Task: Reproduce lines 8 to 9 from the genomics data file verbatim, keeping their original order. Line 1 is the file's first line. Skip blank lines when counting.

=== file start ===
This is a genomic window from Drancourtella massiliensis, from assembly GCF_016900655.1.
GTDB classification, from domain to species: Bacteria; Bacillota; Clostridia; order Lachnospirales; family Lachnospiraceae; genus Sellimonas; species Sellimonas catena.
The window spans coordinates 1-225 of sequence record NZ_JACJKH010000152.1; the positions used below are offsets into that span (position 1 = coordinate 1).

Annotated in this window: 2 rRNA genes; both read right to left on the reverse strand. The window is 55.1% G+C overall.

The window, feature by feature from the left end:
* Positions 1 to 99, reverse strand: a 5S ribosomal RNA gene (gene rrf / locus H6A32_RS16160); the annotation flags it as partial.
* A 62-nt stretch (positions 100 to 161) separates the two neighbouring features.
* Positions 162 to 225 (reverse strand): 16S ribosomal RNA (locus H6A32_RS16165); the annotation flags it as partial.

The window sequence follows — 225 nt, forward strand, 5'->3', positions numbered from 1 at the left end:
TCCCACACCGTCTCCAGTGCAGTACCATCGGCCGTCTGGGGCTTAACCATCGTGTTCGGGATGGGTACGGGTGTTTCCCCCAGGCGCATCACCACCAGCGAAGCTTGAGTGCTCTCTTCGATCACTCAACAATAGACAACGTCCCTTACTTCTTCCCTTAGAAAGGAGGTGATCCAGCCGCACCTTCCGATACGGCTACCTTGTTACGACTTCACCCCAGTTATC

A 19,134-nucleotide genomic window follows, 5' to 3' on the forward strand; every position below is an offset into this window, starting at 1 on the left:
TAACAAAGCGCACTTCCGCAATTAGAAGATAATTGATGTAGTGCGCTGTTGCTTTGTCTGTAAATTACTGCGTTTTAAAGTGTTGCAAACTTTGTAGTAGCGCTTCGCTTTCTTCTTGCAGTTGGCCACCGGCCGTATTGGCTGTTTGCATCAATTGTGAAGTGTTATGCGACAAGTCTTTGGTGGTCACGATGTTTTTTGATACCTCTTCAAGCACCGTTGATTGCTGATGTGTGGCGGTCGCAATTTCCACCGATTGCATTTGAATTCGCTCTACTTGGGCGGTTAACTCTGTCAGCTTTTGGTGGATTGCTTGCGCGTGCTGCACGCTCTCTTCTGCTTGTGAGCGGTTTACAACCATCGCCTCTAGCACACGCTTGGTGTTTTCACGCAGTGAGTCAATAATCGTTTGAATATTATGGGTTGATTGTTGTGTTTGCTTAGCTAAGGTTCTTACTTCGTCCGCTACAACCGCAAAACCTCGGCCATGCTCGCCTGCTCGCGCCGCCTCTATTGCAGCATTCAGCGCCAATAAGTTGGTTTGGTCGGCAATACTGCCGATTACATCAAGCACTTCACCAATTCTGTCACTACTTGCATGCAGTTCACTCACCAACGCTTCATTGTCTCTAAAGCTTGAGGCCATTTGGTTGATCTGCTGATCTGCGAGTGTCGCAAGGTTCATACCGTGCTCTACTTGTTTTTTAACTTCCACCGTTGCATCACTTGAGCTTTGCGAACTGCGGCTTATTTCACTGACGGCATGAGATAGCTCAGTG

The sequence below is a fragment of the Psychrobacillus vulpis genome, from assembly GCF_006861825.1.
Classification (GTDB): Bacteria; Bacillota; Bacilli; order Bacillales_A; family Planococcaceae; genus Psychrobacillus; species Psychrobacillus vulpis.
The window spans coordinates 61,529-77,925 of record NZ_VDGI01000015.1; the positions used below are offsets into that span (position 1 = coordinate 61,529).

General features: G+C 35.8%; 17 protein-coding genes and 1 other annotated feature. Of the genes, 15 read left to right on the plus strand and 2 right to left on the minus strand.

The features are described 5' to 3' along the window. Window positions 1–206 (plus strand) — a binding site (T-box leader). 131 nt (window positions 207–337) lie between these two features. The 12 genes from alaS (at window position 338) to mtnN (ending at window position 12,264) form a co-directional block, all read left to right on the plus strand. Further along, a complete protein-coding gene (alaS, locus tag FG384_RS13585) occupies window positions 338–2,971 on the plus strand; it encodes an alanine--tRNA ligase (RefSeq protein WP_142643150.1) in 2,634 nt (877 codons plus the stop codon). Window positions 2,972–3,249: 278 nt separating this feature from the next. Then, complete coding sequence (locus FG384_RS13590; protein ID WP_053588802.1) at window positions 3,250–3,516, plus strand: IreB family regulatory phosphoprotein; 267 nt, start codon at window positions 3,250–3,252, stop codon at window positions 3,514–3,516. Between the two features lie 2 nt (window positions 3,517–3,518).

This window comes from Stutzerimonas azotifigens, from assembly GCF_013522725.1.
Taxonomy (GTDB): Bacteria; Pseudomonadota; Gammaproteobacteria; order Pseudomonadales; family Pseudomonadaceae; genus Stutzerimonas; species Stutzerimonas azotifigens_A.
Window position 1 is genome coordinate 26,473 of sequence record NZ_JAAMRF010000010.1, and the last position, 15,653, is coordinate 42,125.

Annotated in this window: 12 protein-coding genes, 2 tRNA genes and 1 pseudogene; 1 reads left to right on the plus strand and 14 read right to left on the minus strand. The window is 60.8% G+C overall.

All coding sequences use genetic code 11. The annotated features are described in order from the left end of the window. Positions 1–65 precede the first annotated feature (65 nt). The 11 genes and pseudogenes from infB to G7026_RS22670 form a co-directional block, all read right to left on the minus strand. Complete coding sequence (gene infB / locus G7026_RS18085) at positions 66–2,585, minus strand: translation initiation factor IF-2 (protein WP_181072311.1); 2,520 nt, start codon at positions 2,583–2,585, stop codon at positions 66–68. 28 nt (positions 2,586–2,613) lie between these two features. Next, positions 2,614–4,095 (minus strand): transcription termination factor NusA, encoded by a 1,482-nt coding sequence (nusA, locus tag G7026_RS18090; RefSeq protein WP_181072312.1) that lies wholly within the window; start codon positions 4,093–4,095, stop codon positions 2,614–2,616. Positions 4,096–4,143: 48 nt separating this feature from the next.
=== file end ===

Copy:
* Positions 162 to 225 (reverse strand): 16S ribosomal RNA (locus H6A32_RS16165); the annotation flags it as partial.

The window sequence follows — 225 nt, forward strand, 5'->3', positions numbered from 1 at the left end: